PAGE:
Food and Wine Matching Basics



Food and wine matching is something I’m passionate about and I think even the best wine knowledge is a bit limited if you don’t know which wine would best match your Monday night lamb casserole! As this is such a vast subject, and obviously quite subjective, I can only offer some guidelines; ultimately your personal taste and that of your guests should be considered first. Here are some helpful tips, plus a fantastic recipe from our Head Chef, Stewart Turner – why not use the tips and tell us what style of wine you’d pair with this dish?

Match the weight of the food to the weight of the wine. Full-bodied wines complement heavy, rich foods so that neither overshadows the other.

Match the flavour intensity of both (e.g. rich/intense flavours like Sauvignon Blanc and asparagus, mild flavours like Chablis and shellfish) and also consider the wine’s fruit character (the raspberry flavours in Pinot Noir complement duck the same way a delicious fruit sauce would).

Match acidity in wine and food. Wines with higher levels of acidity come from cool climate regions – the hotter the climate, the riper the grapes will get and therefore their sugar levels rise. So if you were looking for a perfect accompaniment to fruits de mers think of cool climate wines, e.g. Muscadet-sur-Lie or Chablis – both wines from cool climate regions in northern France.

Alternatively consider that high-acid wines complement fatty foods the same way lemon cuts the greasiness of smoked salmon.

The more textured the food (e.g. fatty like duck, chewy like steak) the more tannin you need in the wine because protein tempers the effect of the tannin. This is why wines from tannic grape varieties, such as Cabernet Sauvignon or Syrah, go well with roasted red meat and casseroles. Light, fruity red wines with low amounts of tannin, like Beaujolais and Bardolino, complement light meats such as veal and chicken.

Salty foods are enhanced by a touch of sweetness (e.g. prosciutto and melon). Salty foods are also balanced by a bit of acidity. An excellent match for salty nibbles like olives and nuts is a Manzanilla or Fino Sherry. Avoid tannic wines as salt brings out the bitterness in tannins. Crisp, low-tannin reds that can be chilled (Beaujolais, Loire reds) work well.

Dry wines will seem tart and overly acidic when drunk alongside any sweet food so serve a wine with greater sweetness than the food. Sweetness in wine also acts as a foil to rich foods (Sauternes works brilliantly with foie gras because the weight and richness of both are similar, and the wine’s acidity cuts through the foie gras’ fattiness).

Finally, if all else fails, matching a local dish to a wine from the same region will rarely go wrong as the combinations have evolved successfully over time (for example, grilled sardines and Vinho Verde or steak and Argentinean Malbec).

So, armed with this extra food and wine matching knowledge the best way forward is to start experimenting. Below is a recent Wine Club recipe for Moroccan Braised Pork Cheeks that we paired with 2007 Nolan Cabernet Sauvignon, from Wrattonbully, South Australia.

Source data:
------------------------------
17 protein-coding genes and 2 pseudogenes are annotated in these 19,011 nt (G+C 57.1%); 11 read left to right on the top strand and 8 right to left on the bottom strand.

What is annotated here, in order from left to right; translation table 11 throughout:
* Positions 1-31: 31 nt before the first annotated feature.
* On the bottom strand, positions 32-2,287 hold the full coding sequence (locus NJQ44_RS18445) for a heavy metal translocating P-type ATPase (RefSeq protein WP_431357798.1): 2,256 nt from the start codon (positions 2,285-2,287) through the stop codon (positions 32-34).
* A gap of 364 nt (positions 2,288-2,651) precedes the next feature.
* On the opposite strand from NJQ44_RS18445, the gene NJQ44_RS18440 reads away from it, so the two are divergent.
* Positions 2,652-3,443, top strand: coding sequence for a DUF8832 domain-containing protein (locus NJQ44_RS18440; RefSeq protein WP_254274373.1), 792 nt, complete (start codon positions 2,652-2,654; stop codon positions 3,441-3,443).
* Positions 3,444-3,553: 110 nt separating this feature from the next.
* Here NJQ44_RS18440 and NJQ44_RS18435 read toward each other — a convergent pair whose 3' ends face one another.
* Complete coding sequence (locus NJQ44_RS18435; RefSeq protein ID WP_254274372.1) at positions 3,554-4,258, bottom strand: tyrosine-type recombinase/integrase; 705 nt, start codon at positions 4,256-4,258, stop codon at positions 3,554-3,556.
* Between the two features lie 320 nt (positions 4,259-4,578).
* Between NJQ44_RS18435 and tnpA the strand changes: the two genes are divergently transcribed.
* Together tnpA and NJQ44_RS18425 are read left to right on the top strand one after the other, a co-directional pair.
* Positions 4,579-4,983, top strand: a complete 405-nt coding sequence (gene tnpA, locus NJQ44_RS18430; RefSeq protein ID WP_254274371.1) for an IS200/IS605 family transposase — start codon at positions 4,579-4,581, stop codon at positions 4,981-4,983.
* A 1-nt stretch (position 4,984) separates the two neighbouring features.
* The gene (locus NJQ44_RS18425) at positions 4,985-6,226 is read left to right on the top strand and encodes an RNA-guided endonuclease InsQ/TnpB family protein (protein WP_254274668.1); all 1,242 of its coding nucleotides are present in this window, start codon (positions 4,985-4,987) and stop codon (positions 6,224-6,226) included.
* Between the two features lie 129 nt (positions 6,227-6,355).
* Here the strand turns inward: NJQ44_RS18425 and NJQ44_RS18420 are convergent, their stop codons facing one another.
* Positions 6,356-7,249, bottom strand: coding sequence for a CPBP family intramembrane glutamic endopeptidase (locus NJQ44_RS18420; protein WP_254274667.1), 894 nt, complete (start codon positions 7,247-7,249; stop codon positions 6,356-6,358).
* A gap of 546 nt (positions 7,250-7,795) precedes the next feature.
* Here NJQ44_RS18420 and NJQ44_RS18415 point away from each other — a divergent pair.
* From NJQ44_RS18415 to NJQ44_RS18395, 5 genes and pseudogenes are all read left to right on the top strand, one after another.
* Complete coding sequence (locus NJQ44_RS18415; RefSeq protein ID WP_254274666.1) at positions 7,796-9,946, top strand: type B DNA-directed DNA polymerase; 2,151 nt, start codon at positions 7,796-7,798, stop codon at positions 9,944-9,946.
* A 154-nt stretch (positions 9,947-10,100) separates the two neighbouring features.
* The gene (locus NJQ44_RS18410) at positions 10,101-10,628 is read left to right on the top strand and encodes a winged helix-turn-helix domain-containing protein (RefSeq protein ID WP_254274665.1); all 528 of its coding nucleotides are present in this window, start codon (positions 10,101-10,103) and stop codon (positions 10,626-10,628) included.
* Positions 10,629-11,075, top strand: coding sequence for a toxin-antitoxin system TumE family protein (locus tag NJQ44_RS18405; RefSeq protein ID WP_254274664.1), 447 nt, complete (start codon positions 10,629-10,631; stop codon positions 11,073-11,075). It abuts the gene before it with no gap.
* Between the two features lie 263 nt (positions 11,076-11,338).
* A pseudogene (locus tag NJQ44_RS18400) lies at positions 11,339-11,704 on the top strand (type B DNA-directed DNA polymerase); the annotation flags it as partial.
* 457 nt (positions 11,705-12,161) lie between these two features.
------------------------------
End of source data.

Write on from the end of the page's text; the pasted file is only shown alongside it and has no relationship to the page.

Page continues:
Stuart says: ‘This Cabernet Sauvignon would be delicious with braised pork cheeks, a robust dish but one that is lightly spiced with cumin and cinnamon. That will really hit home with those spicy and savoury notes in the wine.’

Moroccan Braised Pork Cheeks

Serves 8

In the winter months you can’t beat a good stew and I am very partial to this sort of comfort dish. The key to a good one is the cut of meat you use. In the supermarket I often see packets of braising steak that are a dice of lean meat, normally from the top or silverside. They don’t have much, if any, fat so therefore are unsuitable for slow cooking because very lean meat becomes dry and chalky with a long cooking time. So remember: when braising, fat is your friend! My preferred cut is the cheek- a great cut of pure meat with natural marbling that becomes very tender and gelatinous with long, slow cooking keeping the meat lovely and moist.

32 pork cheeks, trimmed of all sinew
Salt and freshly ground pepper
2 tsp ground coriander
2 tsp ground cumin
2 tsp ground cinnamon
½ tsp strands saffron
2 tbsp olive oil
4 cloves garlic
2 onion, chopped
2 carrot, chopped
2 sticks celery
5 sprigs fresh thyme, leaves picked and chopped
250ml ginger beer
20 dried apricots, pitted
1 litre chicken stock


Place the pork cheeks in a bowl, drizzle with olive oil and sprinkle with the ground spices and saffron then marinate for about 4 to 5 hours. Remove the cheeks from the fridge at least 30 minutes before cooking and season with salt and pepper.

Preheat the oven 160ºC. Heat a large oven proof casserole. Add a splash of olive oil and fry the cheeks until well browned on all sides, remove from the pan and set aside. Return the casserole to the heat and add another splash of oil, fry the vegetables with the thyme and garlic until nice and golden.

Pour in the ginger beer and cook until the liquid has reduced by two thirds then add the chicken stock, bring to the boil and skim. Return the browned cheeks to the pan, cover with a lid and braise in the oven for about 1 hour 30mins until they are meltingly tender.

Remove the cheeks and vegetables from the pan and place in a serving dish, set aside and keep warm then reduce the braising liquid to a nice saucy consistency.

Pour the sauce back over the cheeks and finish with a scattering of dried apricots. Serve with some spiced couscous and winter greens.

Katie Cooper, Wine Club Manager